Firefighters battle blaze in low-income apartments in South Salt Lake; some units ‘completely gone’

Fire crews responded to an apartment fire near 3800 South and 300 East on Sunday, July 9, 2017. Photo: Gephardt Daily

SOUTH SALT LAKE, Utah, July 9, 2017 (Gephardt Daily) — Fire crews from several agencies responded to a fire Sunday at a low-income apartment complex in the area of 3800 South and 300 East.

South Salt Lake Battalion Chief Blaine Daimaru said firefighters arrived to find the second- and third-floor balconies on fire. A second alarm was called when it wasn’t immediately known if all the apartments have been evacuated. He said the heat was another factor in calling the second alarm, because the crews need to rotate so they won’t become dehydrated.

“Access was really tight,” Daimaru said of another challenge firefighters had to face. After the blaze was extinguished, they were still checking for any hot spots because of the size of the complex.

Daimaru said 18 units had to be evacuated and the residents won’t be allowed back in while investigators are still on scene. The cause and origin of the fire have yet to be determined.

Crews from South Salt Lake, Salt Lake City, Unified Fire Authority, West Valley City, Murray and West Jordan responded to the fire.

Daimaru had advice for anyone who is thinking about grilling or shooting off fireworks — anything involving fire: Watch what you’re doing; keep track of everything; and make sure your surroundings can’t become involved. He said to look around and don’t do anything near trees, bushes, or buildings that could be ignited by a spark.

Bob Tuttle is the property manager for the Housing Authority of Salt Lake County, which owns the apartment complex.

Tuttle said the building is “fairly new, so it’s up to code, and good structurally.”

“The thing about our residents,” he said, “is this is low-income property, so most of the people that live here don’t make a lot of money, so it’s going to be very difficult for them to replace a lot of things and put their lives back together.”

Tuttle said at least two units — and possibly more — are “completely gone.”

There were no injuries in the fire, but one resident was transported to the hospital because of respiratory problems aggravated by the smoke.

Tuttle said grilling is a “no-no” in the complex, and the Housing Authority just sent out a notice on Thursday, telling residents that fireworks are not allowed. Apparently someone had been lighting fireworks in the parking lot, he said.

The property is insured, but if the residents don’t have personal insurance, they can lose everything in a fire, Tuttle said.

“We do what we can. You can’t run it like an institution,” he said, referring to the apartment complex. “It’s people’s homes, people’s dwellings.”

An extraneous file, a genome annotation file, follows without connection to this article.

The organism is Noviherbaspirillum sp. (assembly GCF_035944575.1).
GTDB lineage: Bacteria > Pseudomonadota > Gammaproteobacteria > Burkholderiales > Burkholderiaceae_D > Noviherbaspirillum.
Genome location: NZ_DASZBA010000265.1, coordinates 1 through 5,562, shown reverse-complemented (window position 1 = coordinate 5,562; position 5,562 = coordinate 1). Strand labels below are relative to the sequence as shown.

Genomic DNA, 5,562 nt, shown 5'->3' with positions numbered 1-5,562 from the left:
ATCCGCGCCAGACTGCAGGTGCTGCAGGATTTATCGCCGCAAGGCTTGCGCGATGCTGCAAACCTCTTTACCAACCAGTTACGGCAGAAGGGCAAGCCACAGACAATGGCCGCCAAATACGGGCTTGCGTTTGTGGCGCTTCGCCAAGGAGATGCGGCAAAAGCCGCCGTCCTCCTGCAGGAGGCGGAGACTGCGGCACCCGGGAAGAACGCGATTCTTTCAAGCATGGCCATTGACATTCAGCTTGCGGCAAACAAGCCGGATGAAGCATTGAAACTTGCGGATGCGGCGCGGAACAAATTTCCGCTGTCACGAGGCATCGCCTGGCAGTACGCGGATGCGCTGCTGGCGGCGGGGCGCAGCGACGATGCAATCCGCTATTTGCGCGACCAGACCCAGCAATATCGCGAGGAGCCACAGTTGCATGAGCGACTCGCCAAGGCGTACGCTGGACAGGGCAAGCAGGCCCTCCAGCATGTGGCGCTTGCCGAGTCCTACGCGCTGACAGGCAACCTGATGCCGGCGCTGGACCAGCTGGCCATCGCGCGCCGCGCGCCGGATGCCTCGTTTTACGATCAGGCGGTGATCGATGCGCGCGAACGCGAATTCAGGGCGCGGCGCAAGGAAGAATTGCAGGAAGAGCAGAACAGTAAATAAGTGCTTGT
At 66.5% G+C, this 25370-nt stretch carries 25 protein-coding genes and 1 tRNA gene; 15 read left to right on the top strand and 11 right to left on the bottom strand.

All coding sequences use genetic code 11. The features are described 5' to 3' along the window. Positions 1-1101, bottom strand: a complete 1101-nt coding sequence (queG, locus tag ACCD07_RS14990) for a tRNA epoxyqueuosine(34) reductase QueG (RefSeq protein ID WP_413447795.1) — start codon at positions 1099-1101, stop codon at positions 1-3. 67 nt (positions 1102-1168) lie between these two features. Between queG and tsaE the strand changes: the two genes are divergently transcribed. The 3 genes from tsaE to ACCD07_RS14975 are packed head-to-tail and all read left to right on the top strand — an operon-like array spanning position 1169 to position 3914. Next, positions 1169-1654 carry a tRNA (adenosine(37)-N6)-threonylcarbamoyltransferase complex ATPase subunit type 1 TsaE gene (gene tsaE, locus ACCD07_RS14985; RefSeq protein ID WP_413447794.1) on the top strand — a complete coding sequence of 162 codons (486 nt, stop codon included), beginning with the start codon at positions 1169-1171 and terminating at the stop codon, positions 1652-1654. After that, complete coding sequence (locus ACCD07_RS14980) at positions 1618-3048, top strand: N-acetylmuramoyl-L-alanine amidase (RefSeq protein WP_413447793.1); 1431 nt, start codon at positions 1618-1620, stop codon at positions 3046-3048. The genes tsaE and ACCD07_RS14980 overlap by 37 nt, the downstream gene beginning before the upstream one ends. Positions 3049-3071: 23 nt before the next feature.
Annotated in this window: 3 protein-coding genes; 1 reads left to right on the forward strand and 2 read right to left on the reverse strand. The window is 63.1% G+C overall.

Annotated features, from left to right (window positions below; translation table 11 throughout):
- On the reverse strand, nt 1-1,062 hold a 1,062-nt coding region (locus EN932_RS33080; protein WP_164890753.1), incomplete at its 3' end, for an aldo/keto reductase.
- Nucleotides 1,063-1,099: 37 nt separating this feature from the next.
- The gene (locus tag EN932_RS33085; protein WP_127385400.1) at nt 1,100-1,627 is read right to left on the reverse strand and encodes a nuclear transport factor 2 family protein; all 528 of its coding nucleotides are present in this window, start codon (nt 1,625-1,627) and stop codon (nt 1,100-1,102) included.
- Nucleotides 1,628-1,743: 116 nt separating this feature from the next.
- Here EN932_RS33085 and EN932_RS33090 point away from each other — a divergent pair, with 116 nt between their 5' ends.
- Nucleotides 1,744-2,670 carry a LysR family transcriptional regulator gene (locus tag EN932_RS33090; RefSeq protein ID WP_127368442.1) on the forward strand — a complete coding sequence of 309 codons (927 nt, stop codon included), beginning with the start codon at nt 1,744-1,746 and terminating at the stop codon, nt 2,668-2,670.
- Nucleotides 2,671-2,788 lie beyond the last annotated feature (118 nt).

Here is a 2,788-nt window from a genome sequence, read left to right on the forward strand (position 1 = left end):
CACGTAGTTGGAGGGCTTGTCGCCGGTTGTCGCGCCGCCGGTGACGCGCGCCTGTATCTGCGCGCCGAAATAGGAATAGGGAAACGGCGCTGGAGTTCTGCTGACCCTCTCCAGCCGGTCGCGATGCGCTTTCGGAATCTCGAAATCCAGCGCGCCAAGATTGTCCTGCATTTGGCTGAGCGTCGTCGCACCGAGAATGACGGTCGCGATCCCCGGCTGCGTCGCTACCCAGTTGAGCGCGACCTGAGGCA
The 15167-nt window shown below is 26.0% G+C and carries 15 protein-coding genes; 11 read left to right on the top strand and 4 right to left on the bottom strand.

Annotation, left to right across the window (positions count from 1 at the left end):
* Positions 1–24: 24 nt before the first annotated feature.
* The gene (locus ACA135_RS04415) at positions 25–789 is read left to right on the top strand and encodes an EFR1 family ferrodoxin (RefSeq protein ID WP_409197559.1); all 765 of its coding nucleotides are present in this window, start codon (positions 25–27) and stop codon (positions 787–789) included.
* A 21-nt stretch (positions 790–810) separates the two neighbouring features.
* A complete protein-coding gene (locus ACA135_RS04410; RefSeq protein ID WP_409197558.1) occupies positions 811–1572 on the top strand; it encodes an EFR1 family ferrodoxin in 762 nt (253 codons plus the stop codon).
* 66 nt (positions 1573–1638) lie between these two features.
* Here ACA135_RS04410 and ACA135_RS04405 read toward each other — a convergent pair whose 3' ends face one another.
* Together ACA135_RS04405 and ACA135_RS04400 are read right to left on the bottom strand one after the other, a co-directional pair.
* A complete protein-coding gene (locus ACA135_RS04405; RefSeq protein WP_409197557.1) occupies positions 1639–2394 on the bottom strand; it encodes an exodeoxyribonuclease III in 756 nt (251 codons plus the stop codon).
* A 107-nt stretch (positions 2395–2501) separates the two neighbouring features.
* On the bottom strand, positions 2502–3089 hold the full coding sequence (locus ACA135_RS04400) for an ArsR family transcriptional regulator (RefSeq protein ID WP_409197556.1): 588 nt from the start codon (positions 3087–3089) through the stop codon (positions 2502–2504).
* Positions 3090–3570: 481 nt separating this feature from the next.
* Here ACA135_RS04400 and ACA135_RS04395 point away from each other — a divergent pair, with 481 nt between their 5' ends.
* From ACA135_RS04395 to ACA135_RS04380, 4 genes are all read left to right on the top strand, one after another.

Tuttle mentioned the length of time that could be required to gut and rebuild the units that were severely damaged and to make sure the building is structurally sound.

“Given that amount of damage, at least in those two units, we’re looking at, I would say, a month, six weeks, maybe two months. It depends on the condition of the units,” he said.

The Red Cross was called to assist those needing a place to stay for the evening, he said, and, “We’ll find out tomorrow what we’ll be able to do for them as far as extended accommodations, so that they’re not being a drain on the Red Cross if we can help that.”

When asked about the mix of people who live in the complex, Tuttle said, “We have refugees, a lot of chronically homeless individuals who were able to finally get housing through Housing First or Housing Choice vouchers. We have a large Nepali population … Somalia — all over the place — Latin America, Mexico.”

He went on to say, “Some of these people are some of the hardest-working people I know. They have families. A lot of times, the dad works two jobs, the mom works a job. Sometimes the dad watches the kids while the mom goes to work, then the mom comes home and the dad goes to work. When you say ‘low income’ and ‘refugees,’ these people are definitely not a burden on the system. They’re trying to make a contribution and improve their lives.”

Tuttle suggested that anyone who would like to help out may want to make a donation to the Red Cross.

“They can always use donations,” he said, “and some small children might need clothes.”

Then, speaking on behalf of the Housing Authority, he added, “If necessary, we will find housing for these people. That’s our mission, that’s our job. That’s what we do.”


  1. Mr. Tuttle should be commended for his words. Not every one on housing is a drain on society. I’m glad he reminded everyone of that.

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